But let's get back to what brought us here: Nationwide's huge advertising campaign celebrating their referral programme. It's not just that Nationwide have a programme; it's that they're using it as the backbone of their consumer marketing. And that's a smart move in a sector that's now so mature, with so many players offering identical services, it's essentially become commoditised.

For a while, banks tried to one-up each other by shouting about how many ATMs they had, their super-convenient opening hours, the lovely smiles on the faces of their staff. But these weren't differentiators; they were just the basic stuff you needed to offer if you were going to run a bank in the 21st century.

So, just like Coke markets happiness instead of fizzy, brown sugar-water, the banking sector started to implement a classic branding strategy for commoditised markets: target the heart, not the head. Barclays stopped getting a super-sinister Sir Anthony Hopkins to big up bigness and started featuring shirtless dads hugging babies in their ads instead. More recently, Natwest have tapped directly into the anger people have felt since the 2008 financial crisis, issuing their emotionally overwhelming 'We are what we do' campaign, featuring "stupid" football hooligans, melting icebergs and a bank worker whose expression seemingly reads: "Today, I absolutely will not issue any sub-prime mortgages, plunging hard-working people into unmanageable debt".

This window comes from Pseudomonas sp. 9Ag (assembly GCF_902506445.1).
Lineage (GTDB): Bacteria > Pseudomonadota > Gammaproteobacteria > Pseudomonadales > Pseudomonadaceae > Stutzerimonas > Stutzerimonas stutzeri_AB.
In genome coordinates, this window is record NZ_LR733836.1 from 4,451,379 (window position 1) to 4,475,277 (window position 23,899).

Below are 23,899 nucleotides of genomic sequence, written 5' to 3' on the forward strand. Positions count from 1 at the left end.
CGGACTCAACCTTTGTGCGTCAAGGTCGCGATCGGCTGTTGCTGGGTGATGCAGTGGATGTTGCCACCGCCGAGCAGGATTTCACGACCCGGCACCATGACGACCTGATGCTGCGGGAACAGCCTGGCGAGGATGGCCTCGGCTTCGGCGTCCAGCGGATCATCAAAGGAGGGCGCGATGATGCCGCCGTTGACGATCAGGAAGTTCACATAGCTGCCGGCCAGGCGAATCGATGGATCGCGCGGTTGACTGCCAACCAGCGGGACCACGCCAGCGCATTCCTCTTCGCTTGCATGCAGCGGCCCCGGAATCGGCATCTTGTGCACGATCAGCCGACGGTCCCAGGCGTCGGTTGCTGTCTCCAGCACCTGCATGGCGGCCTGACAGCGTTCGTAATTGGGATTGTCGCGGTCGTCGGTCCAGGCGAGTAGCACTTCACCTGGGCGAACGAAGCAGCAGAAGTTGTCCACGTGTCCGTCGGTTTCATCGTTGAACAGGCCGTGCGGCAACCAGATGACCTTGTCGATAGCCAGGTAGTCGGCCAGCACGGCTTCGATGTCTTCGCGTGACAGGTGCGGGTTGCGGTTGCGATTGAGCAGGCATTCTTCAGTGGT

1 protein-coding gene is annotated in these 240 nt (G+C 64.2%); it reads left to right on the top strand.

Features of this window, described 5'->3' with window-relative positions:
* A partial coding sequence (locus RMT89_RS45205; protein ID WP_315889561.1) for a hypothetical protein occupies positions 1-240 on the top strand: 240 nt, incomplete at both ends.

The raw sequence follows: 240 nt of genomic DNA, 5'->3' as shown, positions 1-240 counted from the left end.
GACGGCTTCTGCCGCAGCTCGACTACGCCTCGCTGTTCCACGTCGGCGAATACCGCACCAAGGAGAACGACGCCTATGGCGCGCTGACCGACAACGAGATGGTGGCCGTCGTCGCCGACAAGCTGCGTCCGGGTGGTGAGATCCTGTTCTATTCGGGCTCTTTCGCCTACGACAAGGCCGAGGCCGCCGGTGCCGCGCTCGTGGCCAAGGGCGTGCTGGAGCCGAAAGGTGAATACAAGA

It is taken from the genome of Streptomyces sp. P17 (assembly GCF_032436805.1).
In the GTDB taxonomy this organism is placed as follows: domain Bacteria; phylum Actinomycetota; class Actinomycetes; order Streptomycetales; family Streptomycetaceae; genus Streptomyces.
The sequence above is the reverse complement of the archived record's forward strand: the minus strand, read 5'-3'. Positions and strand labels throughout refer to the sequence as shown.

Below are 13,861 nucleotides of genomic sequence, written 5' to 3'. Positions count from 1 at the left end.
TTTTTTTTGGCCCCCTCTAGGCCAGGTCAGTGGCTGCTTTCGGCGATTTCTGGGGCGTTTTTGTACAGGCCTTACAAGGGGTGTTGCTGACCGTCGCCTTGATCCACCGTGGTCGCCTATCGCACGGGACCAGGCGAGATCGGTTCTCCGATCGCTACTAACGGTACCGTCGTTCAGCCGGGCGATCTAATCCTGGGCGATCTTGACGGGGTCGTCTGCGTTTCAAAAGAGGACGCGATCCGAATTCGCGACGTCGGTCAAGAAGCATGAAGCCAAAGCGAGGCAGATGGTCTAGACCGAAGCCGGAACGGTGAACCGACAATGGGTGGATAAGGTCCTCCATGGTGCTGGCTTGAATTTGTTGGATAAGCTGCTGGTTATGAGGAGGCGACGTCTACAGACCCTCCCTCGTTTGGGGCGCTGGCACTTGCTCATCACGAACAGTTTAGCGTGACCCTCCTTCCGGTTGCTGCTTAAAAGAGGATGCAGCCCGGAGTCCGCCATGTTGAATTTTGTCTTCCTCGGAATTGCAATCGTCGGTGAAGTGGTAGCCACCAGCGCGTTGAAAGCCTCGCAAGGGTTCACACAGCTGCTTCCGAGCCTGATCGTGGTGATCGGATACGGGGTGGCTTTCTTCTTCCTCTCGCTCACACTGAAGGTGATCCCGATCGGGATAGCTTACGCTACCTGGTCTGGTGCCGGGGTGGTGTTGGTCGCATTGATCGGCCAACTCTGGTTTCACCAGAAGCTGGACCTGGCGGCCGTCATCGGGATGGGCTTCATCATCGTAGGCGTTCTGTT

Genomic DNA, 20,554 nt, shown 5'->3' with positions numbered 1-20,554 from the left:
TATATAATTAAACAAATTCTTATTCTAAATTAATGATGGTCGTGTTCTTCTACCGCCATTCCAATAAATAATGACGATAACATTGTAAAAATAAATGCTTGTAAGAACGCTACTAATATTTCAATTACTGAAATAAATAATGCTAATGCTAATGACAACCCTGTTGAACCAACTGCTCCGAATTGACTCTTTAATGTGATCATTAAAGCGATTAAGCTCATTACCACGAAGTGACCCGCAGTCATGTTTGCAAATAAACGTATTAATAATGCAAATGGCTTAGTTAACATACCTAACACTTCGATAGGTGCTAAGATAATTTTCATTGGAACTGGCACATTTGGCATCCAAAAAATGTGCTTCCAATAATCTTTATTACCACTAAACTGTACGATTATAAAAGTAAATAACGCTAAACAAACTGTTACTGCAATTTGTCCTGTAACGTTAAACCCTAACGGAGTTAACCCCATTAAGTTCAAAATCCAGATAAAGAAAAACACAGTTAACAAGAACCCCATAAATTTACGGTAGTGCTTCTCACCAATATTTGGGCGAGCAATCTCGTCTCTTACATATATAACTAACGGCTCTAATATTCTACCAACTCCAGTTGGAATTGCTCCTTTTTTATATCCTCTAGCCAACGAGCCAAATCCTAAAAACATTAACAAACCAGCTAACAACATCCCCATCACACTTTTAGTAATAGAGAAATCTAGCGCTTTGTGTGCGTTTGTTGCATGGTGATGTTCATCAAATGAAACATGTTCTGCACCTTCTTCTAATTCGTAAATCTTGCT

Barclays

But Nationwide's campaign is something altogether new. It's an acknowledgment that it's not just the message that needs to change; it's the medium. By using traditional media to support word of mouth - and not the other way around - they stand a significantly better chance of reaching, and activating, potential new customers. Their newspapers might not get those potential customers to switch their current accounts. Their TVs might not persuade them to make the jump. But their friends? That's some clever thinking, right there.

So bravo, Nationwide. Bravo.

Now, who's next?

Please login or register to add a comment.